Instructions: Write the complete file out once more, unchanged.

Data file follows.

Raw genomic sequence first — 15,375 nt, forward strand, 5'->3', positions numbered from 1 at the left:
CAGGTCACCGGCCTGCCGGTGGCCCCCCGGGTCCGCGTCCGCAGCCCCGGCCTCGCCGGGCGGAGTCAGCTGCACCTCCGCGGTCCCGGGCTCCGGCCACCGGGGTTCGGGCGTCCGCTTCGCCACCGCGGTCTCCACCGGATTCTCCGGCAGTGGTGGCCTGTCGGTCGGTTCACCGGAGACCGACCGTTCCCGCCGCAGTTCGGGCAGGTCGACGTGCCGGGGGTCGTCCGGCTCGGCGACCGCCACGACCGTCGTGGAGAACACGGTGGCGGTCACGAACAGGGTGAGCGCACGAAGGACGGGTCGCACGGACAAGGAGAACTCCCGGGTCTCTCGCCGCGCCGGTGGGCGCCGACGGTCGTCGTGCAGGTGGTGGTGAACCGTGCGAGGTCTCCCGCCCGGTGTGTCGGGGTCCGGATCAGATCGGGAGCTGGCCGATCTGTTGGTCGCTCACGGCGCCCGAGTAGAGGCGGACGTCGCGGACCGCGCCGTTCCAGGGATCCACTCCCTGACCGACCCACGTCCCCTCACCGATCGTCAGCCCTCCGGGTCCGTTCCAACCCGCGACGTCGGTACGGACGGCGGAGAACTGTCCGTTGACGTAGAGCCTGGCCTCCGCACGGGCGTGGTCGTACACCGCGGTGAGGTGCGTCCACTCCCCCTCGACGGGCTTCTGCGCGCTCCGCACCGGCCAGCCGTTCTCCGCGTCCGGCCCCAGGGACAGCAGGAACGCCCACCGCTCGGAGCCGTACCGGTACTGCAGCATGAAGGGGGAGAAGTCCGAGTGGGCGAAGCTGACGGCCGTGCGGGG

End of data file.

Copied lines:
Raw genomic sequence first — 15,375 nt, forward strand, 5'->3', positions numbered from 1 at the left:
CAGGTCACCGGCCTGCCGGTGGCCCCCCGGGTCCGCGTCCGCAGCCCCGGCCTCGCCGGGCGGAGTCAGCTGCACCTCCGCGGTCCCGGGCTCCGGCCACCGGGGTTCGGGCGTCCGCTTCGCCACCGCGGTCTCCACCGGATTCTCCGGCAGTGGTGGCCTGTCGGTCGGTTCACCGGAGACCGACCGTTCCCGCCGCAGTTCGGGCAGGTCGACGTGCCGGGGGTCGTCCGGCTCGGCGACCGCCACGACCGTCGTGGAGAACACGGTGGCGGTCACGAACAGGGTGAGCGCACGAAGGACGGGTCGCACGGACAAGGAGAACTCCCGGGTCTCTCGCCGCGCCGGTGGGCGCCGACGGTCGTCGTGCAGGTGGTGGTGAACCGTGCGAGGTCTCCCGCCCGGTGTGTCGGGGTCCGGATCAGATCGGGAGCTGGCCGATCTGTTGGTCGCTCACGGCGCCCGAGTAGAGGCGGACGTCGCGGACCGCGCCGTTCCAGGGATCCACTCCCTGACCGACCCACGTCCCCTCACCGATCGTCAGCCCTCCGGGTCCGTTCCAACCCGCGACGTCGGTACGGACGGCGGAGAACTGTCCGTTGACGTAGAGCCTGGCCTCCGCACGGGCGTGGTCGTACACCGCGGTGAGGTGCGTCCACTCCCCCTCGACGGGCTTCTGCGCGCTCCGCACCGGCCAGCCGTTCTCCGCGTCCGGCCCCAGGGACAGCAGGAACGCCCACCGCTCGGAGCCGTACCGGTACTGCAGCATGAAGGGGGAGAAGTCCGAGTGGGCGAAGCTGACGGCCGTGCGGGG